At last week’s Supply Chain Summit, Crisp’s Head of Supply Chain Barry Bradley gave brands a step-by-step guide to running a data-driven operations team.
It’s an incredibly exciting time to work in the supply chain. The pace of change is increasing exponentially, and there are innovations and learnings being shared across the industry every day. One of the big catalysts for change right now is the acceleration of data and analytics in supply chain management. But while data is critical to operating your business, it has to be used thoughtfully to fully capture value and help teams achieve their strategic goals. At last week’s Supply Chain Summit, I shared how brands can use data to drive sales growth, increase supply chain efficiency, and reduce waste.
The Power (and Pain) of Data
Why is data so critical in supply chain management? It all comes down to visibility and transparency. After all, we can’t fix a problem we don’t know we have, and we can’t respond to changes unless we know they’re there. A business that waits for customers to tell them an order didn’t arrive is ultimately going to have fewer customers than one that’s using data to proactively measure shipments.
Using data to understand where the problems lie helps your team prioritize investments and figure out what to solve first. A recent survey of procurement leaders showed a 15-20% increase in ROI when using data and analytics to make decisions. In the retail business where you’re scraping for every piece of margin to fuel growth, that’s a big advantage.
But getting that data hasn’t always been easy. For one, it’s time consuming. That same survey showed that up to 50% of procurement teams’ time was spent looking for data. This is a huge commitment, especially for smaller companies. Compounding that problem is defining what the ‘right’ data is. How do you know what data points are a true signal, and what’s just noise?
This all begs the question: how can you get the right data, and do it without a ton of pain? Here, I’ll outline how to build a strong data readiness process to maximize the potential for data to drive action in your organization.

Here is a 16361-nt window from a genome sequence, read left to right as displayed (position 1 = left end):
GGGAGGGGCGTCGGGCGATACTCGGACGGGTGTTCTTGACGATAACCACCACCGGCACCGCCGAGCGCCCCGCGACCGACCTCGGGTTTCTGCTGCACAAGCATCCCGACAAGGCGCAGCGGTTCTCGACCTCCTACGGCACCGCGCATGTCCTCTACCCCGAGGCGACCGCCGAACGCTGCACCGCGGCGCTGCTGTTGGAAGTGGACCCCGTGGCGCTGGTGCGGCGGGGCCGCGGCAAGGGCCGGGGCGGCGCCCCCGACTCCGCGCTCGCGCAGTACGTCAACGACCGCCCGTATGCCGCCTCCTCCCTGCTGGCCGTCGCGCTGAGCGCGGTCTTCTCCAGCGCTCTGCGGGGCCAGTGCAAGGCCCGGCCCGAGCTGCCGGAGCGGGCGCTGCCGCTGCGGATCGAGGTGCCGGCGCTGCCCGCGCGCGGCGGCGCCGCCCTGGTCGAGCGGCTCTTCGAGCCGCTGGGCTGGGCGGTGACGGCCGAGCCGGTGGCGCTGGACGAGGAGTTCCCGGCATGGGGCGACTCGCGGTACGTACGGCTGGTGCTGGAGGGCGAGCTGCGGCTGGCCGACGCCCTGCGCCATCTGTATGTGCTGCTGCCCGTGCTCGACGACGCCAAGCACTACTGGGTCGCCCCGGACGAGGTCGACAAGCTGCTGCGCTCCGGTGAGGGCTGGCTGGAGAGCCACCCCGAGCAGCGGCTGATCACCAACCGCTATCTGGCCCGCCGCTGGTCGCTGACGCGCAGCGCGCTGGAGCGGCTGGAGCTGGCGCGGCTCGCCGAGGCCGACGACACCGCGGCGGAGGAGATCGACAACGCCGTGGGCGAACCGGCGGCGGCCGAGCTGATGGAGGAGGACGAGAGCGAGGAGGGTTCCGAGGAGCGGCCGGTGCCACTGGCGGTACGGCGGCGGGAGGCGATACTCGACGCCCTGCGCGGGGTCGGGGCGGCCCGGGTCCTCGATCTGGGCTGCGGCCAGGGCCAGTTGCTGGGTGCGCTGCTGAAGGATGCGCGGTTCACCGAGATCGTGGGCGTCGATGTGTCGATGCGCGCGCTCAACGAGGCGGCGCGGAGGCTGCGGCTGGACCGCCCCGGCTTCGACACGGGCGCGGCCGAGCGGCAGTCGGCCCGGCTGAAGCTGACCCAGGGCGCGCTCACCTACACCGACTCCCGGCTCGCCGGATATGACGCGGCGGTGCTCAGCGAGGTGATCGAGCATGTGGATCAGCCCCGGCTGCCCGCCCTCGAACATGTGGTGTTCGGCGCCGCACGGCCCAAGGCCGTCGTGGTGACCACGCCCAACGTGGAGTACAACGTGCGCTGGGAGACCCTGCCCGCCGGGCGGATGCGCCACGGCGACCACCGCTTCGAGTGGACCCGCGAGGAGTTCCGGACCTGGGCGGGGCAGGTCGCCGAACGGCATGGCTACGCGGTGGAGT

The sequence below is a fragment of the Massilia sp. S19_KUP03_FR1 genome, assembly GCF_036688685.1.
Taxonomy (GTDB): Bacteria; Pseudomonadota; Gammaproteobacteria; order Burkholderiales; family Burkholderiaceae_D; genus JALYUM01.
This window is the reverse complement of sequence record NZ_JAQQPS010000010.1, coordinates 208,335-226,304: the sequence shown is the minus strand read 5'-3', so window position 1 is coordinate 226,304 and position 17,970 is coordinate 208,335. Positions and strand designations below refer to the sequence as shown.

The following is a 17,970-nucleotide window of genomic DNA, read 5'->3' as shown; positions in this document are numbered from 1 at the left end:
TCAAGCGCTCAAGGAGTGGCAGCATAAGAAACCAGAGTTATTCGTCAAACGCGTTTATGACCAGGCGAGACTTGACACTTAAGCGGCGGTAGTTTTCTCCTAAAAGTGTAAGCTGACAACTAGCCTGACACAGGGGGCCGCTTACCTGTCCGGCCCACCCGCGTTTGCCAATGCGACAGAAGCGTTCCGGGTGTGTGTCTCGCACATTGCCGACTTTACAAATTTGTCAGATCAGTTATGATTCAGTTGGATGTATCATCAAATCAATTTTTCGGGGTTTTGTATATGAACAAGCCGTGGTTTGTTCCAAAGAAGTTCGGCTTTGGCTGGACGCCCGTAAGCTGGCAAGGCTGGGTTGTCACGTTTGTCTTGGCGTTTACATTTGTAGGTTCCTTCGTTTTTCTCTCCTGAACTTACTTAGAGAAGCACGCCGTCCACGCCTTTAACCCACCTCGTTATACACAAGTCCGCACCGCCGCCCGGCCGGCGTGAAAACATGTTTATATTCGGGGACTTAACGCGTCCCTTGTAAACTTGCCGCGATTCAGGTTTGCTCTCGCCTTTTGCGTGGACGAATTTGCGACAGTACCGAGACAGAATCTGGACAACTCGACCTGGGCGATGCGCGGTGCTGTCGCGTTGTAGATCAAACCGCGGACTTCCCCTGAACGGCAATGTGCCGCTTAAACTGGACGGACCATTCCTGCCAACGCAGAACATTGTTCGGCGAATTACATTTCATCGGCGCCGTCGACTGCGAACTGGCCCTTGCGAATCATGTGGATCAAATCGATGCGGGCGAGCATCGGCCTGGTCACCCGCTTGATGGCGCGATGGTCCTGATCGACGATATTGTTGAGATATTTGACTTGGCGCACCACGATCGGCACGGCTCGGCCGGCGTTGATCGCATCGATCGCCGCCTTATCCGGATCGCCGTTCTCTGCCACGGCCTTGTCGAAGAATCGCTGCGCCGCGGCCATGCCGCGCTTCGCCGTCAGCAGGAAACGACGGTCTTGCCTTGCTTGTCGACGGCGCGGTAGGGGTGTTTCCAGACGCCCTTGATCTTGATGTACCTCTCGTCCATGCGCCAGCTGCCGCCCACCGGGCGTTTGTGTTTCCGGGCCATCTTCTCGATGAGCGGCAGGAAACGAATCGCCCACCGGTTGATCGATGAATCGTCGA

The Four Steps to Data Readiness
Step 1: Set the strategy
This is the first step to any major project, data or otherwise. Start by identifying the goals of your supply chain team: what will separate your organization from the competition? How will you know if you’re hitting these goals? Establish a set of KPIs and set performance targets to measure your progress.
Let’s take the example of a supply chain team at a major retailer. They might say one of their core goals is to keep products in stock for customers. A good KPI to track for this goal might be a low out of stock (OOS) rate. But on the other hand, retailers also want to maintain a low average inventory to avoid excess costs. This is an inherent trade off, and therefore a decision to consider when you set your strategy. Being deliberate and transparent with these priorities and tradeoffs will keep your team from making suboptimal decisions, like large purchases of seasonal products that may prevent you from being out of stock, but also leave you with excess inventory.
Step 2: Define the process
Once you’ve set your strategy and KPIs, it’s time to use process mapping to define the steps that will help you achieve those goals. Work backwards from the desired outcome to see what steps happen leading up to it, documenting the data points available to measure progress along the way. When going through the steps of each process, ask “how do we know we’ve completed this step correctly and on time?” These ‘driver metrics’ can give you an early signal to act on before your outcome is impacted.
Let’s go back to our retailer example. Reduced OOS is our outcome, but we still need to build out the driver metrics to understand steps leading up to it. Here are some questions to ask:
- Before product gets to the shelf, it has to arrive at the store. Can we measure when the product arrives, and how much?
- What are the stock levels at the warehouse (before the product gets to the store)? Is the warehouse shipping goods on time?